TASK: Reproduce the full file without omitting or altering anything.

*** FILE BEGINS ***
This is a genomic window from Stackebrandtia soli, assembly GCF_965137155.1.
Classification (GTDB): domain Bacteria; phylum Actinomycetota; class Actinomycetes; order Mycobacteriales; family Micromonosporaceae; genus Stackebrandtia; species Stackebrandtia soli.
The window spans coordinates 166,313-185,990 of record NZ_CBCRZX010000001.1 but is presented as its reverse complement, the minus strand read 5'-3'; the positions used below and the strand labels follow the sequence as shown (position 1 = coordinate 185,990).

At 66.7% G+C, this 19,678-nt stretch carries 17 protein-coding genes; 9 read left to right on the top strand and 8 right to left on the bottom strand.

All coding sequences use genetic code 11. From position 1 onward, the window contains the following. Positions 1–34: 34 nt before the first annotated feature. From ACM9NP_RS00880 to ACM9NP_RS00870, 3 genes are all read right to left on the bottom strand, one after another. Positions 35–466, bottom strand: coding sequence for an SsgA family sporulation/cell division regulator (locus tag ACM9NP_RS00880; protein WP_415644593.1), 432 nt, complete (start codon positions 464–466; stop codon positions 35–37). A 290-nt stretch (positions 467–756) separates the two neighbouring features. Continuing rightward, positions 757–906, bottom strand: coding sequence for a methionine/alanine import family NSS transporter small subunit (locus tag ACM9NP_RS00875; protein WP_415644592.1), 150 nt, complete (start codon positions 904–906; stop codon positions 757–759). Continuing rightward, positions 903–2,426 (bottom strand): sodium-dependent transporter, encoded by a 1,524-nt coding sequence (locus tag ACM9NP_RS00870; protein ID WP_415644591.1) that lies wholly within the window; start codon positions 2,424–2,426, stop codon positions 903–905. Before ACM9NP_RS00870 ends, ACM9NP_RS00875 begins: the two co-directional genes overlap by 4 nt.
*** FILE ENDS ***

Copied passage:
This is a genomic window from Stackebrandtia soli, assembly GCF_965137155.1.
Classification (GTDB): domain Bacteria; phylum Actinomycetota; class Actinomycetes; order Mycobacteriales; family Micromonosporaceae; genus Stackebrandtia; species Stackebrandtia soli.
The window spans coordinates 166,313-185,990 of record NZ_CBCRZX010000001.1 but is presented as its reverse complement, the minus strand read 5'-3'; the positions used below and the strand labels follow the sequence as shown (position 1 = coordinate 185,990).

At 66.7% G+C, this 19,678-nt stretch carries 17 protein-coding genes; 9 read left to right on the top strand and 8 right to left on the bottom strand.

All coding sequences use genetic code 11. From position 1 onward, the window contains the following. Positions 1–34: 34 nt before the first annotated feature. From ACM9NP_RS00880 to ACM9NP_RS00870, 3 genes are all read right to left on the bottom strand, one after another. Positions 35–466, bottom strand: coding sequence for an SsgA family sporulation/cell division regulator (locus tag ACM9NP_RS00880; protein WP_415644593.1), 432 nt, complete (start codon positions 464–466; stop codon positions 35–37). A 290-nt stretch (positions 467–756) separates the two neighbouring features. Continuing rightward, positions 757–906, bottom strand: coding sequence for a methionine/alanine import family NSS transporter small subunit (locus tag ACM9NP_RS00875; protein WP_415644592.1), 150 nt, complete (start codon positions 904–906; stop codon positions 757–759). Continuing rightward, positions 903–2,426 (bottom strand): sodium-dependent transporter, encoded by a 1,524-nt coding sequence (locus tag ACM9NP_RS00870; protein ID WP_415644591.1) that lies wholly within the window; start codon positions 2,424–2,426, stop codon positions 903–905. Before ACM9NP_RS00870 ends, ACM9NP_RS00875 begins: the two co-directional genes overlap by 4 nt.